Wattis Institute News

Posted on Friday, March 11, 2016 by Laura Braun

The Bay is busy this weekend! Although we might see some rain around the area, there are plenty of things to do over the next few days in San Francisco, Oakland, and Berkeley, both indoors and out (at your own risk).

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Posted on Wednesday, March 9, 2016 by Laura Braun

When San Francisco underground filmmaker and Other Cinema impresarioCraig Baldwin watches Ant Farm’s “Media Burn” (1975) or Jonathan Reiss and Survival Research Laboratories’ “A Bitter Message of Hopeless Grief” (1988), he doesn’t simply see a swooping finned “dream car” crashin

Posted on Wednesday, March 9, 2016 by Laura Braun

OPENING RECEPTION: From CCA's Graduate Program in Curatorial Practice comes Void California, an exhibition of punk-media like zines and sound collages from the subcultures of 70's and 80's California. The reception is open to all and you can learn more about it hereWattis Institute for Contemporary Arts, 360 Kansas Street, 6:30 p.m. to 8:30 p.m., Free

Posted on Thursday, February 4, 2016 by Laura Braun

In Women in Dark Times, Jacqueline Rose discusses the paintings of Charlotte Salomon, a German-Jewish artist who generated hundreds of autobiographical semi-abstract gouaches during two years in exile from the Nazis, before she was killed at Auschwitz. Rose is interested in Salomon as a figure for a shadowy, ambiguous feminism, one of material, bodily terror and unstable yet entrenched politics. Rose’s Salomon is a useful paradigm for understanding the work of Ellen Cantor.

Posted on Wednesday, February 3, 2016 by Laura Braun

San Francisco, Calif., November 5, 2015—The CCA Wattis Institute for Contemporary Arts in San Francisco will present an installation of new work by Carissa Rodriguez (b. 1970, New York). Rodriguez is a Capp Street artist-in-residence, and the exhibition marks the end of a three-month residency in San Francisco. Free and open to the public, the exhibition preview is on December 8, 2015, and the show runs through February 13, 2016.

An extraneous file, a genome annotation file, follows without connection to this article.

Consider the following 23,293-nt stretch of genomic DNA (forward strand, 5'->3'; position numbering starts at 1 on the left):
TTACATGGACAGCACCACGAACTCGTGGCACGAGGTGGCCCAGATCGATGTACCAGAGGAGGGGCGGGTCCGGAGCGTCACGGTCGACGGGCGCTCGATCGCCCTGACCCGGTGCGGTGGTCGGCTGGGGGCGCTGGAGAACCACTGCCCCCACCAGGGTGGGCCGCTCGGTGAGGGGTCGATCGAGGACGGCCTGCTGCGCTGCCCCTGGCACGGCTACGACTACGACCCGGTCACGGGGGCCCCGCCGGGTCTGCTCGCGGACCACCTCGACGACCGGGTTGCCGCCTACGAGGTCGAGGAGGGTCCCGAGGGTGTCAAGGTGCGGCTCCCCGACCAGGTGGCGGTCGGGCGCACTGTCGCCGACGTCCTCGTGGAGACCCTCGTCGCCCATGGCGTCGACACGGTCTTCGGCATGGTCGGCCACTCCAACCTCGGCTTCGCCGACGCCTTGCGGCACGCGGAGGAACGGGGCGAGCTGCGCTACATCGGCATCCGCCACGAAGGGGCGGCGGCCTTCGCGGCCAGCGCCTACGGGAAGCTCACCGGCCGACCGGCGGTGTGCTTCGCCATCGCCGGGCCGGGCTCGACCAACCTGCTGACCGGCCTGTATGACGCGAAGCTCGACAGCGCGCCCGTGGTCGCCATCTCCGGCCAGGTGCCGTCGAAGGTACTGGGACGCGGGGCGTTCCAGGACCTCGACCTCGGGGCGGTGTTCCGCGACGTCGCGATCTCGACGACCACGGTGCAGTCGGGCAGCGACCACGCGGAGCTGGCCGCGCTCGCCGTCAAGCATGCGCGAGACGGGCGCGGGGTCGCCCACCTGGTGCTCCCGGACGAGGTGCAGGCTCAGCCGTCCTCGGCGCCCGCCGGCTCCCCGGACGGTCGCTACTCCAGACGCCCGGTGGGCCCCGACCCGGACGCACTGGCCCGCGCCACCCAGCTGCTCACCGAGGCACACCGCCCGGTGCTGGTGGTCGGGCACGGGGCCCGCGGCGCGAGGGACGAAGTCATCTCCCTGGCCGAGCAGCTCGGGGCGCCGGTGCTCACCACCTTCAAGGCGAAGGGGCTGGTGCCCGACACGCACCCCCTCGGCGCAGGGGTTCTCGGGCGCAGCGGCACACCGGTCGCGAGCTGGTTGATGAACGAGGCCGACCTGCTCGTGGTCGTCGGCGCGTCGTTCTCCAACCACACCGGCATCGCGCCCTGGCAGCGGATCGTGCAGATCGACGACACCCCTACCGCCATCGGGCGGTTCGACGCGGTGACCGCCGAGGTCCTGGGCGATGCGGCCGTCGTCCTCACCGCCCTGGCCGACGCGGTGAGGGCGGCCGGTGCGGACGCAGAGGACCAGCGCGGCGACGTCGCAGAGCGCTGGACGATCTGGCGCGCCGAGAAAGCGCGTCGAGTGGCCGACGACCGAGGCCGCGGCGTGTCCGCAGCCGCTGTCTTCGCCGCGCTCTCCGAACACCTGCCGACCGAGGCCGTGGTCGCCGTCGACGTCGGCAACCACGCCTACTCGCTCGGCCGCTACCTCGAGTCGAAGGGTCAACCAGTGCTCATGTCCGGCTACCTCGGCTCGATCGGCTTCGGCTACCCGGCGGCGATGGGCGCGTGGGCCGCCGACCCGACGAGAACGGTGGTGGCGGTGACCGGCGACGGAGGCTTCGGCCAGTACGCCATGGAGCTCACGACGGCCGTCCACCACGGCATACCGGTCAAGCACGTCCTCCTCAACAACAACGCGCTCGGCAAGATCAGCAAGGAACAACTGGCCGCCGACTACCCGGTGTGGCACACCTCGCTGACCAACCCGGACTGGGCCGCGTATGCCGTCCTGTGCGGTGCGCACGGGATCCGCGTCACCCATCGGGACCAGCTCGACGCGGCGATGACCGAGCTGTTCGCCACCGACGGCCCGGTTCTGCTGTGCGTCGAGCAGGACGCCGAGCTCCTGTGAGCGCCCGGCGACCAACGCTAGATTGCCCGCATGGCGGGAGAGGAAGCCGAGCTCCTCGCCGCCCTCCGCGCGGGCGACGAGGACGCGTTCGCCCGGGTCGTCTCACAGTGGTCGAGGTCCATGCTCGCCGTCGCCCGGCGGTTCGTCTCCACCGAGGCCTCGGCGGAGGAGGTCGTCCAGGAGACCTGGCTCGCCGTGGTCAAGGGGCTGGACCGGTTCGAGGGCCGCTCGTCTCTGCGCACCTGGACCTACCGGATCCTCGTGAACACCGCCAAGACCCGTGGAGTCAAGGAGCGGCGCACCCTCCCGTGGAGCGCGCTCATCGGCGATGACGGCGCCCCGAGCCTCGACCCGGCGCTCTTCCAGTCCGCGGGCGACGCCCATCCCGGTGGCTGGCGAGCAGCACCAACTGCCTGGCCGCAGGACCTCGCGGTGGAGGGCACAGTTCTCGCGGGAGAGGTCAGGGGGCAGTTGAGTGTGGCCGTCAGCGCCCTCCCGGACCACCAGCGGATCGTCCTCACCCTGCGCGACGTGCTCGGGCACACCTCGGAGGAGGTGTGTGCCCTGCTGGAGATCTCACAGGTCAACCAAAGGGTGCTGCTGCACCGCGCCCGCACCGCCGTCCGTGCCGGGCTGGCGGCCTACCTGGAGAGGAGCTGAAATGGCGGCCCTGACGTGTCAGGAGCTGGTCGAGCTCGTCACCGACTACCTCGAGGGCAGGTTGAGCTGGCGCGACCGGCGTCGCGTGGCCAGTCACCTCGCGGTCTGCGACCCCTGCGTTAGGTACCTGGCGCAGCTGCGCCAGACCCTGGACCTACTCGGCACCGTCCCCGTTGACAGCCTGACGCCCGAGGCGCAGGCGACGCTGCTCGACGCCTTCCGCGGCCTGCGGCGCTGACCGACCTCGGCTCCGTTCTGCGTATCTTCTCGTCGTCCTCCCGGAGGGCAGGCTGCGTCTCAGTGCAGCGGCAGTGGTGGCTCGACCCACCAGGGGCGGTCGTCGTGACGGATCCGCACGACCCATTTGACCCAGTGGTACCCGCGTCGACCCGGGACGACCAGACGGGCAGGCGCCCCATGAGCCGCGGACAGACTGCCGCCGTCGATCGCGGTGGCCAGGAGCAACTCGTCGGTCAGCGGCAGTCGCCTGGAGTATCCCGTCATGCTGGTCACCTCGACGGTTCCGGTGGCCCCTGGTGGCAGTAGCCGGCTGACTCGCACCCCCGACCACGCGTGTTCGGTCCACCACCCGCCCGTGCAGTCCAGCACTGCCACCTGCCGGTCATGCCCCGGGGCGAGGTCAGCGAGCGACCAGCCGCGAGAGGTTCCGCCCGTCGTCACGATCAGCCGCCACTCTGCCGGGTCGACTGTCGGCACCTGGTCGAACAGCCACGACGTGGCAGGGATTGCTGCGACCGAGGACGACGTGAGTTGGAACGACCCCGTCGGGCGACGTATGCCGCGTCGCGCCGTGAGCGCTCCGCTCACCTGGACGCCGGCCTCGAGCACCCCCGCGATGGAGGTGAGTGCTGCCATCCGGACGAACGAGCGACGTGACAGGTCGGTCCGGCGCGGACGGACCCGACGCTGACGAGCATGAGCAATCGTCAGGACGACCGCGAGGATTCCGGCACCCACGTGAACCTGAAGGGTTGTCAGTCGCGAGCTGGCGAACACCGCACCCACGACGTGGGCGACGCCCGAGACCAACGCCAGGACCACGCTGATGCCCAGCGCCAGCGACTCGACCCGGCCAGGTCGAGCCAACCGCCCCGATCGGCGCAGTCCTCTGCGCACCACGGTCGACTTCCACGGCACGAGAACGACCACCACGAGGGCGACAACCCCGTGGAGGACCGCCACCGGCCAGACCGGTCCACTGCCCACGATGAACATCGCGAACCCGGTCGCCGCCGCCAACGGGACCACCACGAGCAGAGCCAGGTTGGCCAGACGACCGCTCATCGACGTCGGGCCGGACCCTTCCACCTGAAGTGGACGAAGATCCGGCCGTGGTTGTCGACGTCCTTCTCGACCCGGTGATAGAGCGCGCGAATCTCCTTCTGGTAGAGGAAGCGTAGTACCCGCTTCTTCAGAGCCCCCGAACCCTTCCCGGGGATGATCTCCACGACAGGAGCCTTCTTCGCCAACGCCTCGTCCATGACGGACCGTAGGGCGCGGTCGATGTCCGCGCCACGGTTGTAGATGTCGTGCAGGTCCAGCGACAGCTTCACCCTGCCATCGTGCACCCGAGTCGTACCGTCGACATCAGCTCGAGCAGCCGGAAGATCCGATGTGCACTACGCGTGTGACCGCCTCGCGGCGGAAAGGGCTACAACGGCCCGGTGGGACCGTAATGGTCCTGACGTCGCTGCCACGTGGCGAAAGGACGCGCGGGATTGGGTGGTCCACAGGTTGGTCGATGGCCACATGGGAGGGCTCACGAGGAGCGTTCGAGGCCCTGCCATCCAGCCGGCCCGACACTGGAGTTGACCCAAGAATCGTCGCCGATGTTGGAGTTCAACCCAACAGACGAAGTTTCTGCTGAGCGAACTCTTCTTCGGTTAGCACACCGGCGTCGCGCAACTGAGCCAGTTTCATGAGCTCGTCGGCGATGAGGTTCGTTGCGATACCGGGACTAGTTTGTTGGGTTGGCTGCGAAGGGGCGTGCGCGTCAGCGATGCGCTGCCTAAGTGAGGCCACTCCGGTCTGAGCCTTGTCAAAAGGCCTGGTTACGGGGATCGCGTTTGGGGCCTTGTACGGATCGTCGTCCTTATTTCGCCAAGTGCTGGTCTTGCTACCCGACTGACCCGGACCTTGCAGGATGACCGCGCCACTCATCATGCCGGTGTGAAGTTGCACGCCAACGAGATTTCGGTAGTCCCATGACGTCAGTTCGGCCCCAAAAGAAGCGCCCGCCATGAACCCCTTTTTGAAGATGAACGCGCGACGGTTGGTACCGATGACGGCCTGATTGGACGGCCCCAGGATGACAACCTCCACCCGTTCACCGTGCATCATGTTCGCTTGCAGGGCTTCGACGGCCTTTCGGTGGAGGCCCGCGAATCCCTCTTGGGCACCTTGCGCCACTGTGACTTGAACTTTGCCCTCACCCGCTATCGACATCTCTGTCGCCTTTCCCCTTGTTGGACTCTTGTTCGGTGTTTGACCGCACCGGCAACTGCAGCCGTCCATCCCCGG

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Posted on Wednesday, February 3, 2016 by Laura Braun

Ellen Cantor’s exhibition will travel to Künstlerhaus Stuttgart in Spring 2016. Fatima Hellberg, artistic director of Künstlerhaus Stuttgart, is co-curator of the exhibition alongside Jamie Stevens, curator and head of programs at the CCA Wattis Institute.

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Posted on Wednesday, February 3, 2016 by Laura Braun

An avid collector, Wong left behind a rich archive of papers, objects and ephemera, which complements and sheds light on his own artistic production. At New York’s Guggenheim Museum in 2012, artist Danh Vo staged an homage to Wong, presenting objects from the late artist’s massive collection of curios, paintings, antiques, calligraphic scrolls and kitsch. (Wong’s mother had been preserving these varied materials in her home since her son’s death in 1999.) In 2014, the Museum of the City of New York showcased Wong’s vast collection of drawings and paintings by graffiti artists.

Posted on Tuesday, January 19, 2016 by Laura Kenney

Void California: 1975-1989 is an exhibition that surveys punk-inflected media that emerged from California subcultures in the late 1970s and 1980s. Encompassing zines, photography, collage, video montage, documentary film, and sound collage, the exhibition presents its artists and musicians as subcultural anthropologists, documenting a world at the brink of disaster.

The exhibition, curated by the 2016 class of the Graduate Program in Curatorial Practice at California College of the Arts with the support of the Wattis Institute for Contemporary Arts, is free and open to the public.

Posted on Wednesday, January 13, 2016 by Laura Kenney

The CCA Wattis Institute for Contemporary Arts is pleased to present Wang Bing: Three Portraits, an exhibition of three films by Wang Bing (b. 1967, lives and works in Beijing).  This will be the artist’s first museum exhibition in the United States. The exhibition is free and open to the public.

Posted on Tuesday, January 5, 2016 by Laura Braun

We are all Northern Californian now. Conscious, sustainable, holistic, but with no sacrifice of artisanal luxury from our eco slow-lives. This style of contemporary living—with its ethics and repercussions—is the fulcrum of Carissa Rodriguez’s exhibition “I’m normal. I have a garden.

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